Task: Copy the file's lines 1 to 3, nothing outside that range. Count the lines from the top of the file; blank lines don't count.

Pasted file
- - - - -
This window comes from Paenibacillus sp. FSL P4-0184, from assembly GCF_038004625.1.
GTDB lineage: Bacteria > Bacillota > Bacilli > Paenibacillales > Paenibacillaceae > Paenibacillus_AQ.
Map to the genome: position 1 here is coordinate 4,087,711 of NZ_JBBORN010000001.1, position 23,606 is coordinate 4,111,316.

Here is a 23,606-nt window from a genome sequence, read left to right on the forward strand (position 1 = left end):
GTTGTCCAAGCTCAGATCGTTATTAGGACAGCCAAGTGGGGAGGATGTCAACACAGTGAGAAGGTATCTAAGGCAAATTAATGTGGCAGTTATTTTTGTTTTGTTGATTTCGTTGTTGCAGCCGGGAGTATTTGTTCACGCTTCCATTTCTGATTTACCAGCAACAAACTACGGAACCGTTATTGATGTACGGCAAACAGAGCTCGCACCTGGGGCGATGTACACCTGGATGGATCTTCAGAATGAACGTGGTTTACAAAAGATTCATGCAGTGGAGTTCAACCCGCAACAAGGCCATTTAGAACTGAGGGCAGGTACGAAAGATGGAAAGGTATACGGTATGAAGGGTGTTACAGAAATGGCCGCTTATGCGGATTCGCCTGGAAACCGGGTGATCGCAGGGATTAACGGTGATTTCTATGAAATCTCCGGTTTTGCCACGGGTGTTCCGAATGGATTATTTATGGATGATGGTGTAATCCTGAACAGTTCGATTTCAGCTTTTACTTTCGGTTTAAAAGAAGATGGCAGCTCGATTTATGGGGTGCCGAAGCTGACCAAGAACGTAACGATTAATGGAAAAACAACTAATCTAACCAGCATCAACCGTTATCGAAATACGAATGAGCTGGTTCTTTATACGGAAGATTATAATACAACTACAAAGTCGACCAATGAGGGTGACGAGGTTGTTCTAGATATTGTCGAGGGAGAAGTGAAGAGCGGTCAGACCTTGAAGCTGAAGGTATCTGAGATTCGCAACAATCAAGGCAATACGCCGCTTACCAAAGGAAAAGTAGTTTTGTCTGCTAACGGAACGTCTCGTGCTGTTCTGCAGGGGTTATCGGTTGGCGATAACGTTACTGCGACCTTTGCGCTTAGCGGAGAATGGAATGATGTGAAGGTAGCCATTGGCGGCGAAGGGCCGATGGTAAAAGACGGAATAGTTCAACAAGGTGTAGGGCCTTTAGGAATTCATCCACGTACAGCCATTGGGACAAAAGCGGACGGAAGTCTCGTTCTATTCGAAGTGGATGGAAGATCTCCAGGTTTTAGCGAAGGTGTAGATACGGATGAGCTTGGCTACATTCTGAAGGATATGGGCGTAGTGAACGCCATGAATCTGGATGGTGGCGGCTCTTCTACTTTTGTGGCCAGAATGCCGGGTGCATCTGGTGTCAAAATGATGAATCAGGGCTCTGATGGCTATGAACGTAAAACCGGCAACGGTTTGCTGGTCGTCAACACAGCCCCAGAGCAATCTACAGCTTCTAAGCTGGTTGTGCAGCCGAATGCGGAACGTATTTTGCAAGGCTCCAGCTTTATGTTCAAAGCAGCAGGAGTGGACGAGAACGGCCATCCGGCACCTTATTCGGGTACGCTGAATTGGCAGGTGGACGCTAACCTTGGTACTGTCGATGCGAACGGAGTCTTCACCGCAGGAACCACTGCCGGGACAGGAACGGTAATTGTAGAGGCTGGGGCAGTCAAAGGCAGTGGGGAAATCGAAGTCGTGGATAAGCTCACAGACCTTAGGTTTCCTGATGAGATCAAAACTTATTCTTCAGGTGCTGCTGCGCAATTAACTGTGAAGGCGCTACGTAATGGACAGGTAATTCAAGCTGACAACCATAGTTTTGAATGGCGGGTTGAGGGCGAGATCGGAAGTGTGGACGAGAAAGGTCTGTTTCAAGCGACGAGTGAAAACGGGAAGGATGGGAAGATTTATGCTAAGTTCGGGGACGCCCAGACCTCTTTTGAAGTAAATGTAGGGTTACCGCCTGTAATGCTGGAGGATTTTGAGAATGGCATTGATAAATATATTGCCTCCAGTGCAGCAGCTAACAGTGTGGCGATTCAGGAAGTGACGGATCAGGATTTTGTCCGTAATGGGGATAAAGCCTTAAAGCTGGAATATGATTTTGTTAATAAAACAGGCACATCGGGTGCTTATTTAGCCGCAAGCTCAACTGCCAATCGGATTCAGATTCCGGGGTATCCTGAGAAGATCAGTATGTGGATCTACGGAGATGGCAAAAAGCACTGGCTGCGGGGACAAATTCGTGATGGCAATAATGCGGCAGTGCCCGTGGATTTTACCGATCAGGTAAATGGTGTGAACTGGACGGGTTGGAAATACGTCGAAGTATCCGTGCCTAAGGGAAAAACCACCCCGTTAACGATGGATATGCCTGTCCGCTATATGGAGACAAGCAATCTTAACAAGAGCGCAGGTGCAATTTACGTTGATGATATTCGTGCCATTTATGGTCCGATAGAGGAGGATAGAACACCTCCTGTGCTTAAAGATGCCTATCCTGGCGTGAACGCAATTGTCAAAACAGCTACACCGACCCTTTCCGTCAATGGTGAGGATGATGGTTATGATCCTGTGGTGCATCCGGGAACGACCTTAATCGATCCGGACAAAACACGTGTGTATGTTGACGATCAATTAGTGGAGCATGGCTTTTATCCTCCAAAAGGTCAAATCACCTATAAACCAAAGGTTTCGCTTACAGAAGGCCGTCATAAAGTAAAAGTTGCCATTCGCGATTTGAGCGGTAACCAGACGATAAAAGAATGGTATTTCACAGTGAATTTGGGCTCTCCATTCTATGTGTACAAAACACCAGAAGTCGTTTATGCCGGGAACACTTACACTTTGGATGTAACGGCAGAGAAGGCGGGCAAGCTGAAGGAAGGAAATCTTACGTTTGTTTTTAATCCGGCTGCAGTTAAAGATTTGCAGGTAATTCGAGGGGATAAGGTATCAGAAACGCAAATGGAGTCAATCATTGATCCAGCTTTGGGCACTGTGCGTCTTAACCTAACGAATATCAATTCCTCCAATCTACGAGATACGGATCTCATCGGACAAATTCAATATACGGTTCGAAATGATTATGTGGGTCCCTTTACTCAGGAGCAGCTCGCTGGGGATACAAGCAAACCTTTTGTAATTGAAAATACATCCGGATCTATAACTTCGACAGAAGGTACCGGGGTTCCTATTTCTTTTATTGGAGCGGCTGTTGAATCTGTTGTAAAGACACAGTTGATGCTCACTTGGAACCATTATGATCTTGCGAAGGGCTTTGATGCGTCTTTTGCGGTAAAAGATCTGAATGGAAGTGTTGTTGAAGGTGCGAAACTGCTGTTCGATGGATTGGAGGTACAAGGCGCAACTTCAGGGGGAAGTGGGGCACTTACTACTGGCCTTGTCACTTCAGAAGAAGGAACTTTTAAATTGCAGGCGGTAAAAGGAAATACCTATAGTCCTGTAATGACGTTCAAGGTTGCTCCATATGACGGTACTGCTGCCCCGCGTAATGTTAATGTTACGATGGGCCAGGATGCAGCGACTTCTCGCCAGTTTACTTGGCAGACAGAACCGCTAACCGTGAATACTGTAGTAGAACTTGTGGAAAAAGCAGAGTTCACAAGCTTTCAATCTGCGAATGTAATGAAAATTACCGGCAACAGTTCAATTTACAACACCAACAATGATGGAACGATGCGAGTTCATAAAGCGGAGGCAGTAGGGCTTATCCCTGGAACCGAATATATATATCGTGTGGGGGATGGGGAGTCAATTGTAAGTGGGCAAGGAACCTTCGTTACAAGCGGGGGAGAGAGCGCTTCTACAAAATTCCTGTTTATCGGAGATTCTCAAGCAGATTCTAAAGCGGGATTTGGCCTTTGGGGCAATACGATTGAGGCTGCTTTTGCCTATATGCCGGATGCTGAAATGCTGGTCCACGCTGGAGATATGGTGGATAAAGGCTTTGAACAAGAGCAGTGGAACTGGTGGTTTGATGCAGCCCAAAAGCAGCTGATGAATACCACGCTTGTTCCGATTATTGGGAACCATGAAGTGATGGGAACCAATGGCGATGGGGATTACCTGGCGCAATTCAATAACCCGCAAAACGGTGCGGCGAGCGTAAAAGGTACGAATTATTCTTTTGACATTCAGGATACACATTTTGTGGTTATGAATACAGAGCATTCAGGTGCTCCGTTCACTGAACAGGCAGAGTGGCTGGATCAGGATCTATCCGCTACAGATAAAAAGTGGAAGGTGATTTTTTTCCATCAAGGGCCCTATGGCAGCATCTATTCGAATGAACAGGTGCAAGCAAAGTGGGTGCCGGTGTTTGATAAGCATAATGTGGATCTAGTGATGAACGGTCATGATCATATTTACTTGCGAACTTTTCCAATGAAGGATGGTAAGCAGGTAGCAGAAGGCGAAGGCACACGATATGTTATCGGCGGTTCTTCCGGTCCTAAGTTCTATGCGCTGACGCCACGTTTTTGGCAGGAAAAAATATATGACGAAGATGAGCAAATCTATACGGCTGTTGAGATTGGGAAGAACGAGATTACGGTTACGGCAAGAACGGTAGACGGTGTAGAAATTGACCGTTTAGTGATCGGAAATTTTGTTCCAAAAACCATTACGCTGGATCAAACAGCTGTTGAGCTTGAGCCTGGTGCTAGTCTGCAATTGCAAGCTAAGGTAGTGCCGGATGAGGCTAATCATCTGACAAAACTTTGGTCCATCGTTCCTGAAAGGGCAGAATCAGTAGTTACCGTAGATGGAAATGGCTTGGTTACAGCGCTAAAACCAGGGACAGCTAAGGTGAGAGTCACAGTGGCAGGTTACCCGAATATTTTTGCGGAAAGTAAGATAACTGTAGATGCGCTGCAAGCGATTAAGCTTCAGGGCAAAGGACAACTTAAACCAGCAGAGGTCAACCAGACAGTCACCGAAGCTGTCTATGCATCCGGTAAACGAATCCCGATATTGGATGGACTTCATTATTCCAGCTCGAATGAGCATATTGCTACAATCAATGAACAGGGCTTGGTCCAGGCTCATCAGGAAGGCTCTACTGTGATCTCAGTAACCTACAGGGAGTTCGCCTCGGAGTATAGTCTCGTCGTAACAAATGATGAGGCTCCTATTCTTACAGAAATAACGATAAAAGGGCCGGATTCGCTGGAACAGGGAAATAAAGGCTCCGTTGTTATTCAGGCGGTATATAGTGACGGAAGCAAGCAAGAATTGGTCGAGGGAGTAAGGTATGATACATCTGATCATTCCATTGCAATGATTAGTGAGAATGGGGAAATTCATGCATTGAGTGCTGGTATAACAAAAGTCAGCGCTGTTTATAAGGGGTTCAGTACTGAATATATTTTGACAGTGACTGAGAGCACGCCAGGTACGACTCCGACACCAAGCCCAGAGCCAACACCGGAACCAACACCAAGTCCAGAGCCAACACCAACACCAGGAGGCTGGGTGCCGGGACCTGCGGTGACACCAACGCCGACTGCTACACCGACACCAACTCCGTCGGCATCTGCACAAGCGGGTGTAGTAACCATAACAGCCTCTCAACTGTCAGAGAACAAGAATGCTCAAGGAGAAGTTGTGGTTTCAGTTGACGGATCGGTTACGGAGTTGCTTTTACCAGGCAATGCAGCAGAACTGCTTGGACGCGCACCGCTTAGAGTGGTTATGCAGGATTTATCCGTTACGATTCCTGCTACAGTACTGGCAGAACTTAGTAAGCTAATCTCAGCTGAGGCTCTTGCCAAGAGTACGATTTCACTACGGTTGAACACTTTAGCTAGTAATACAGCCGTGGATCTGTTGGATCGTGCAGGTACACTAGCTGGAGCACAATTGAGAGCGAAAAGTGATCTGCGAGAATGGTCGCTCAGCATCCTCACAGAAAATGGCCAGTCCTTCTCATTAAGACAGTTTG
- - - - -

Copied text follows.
This window comes from Paenibacillus sp. FSL P4-0184, from assembly GCF_038004625.1.
GTDB lineage: Bacteria > Bacillota > Bacilli > Paenibacillales > Paenibacillaceae > Paenibacillus_AQ.
Map to the genome: position 1 here is coordinate 4,087,711 of NZ_JBBORN010000001.1, position 23,606 is coordinate 4,111,316.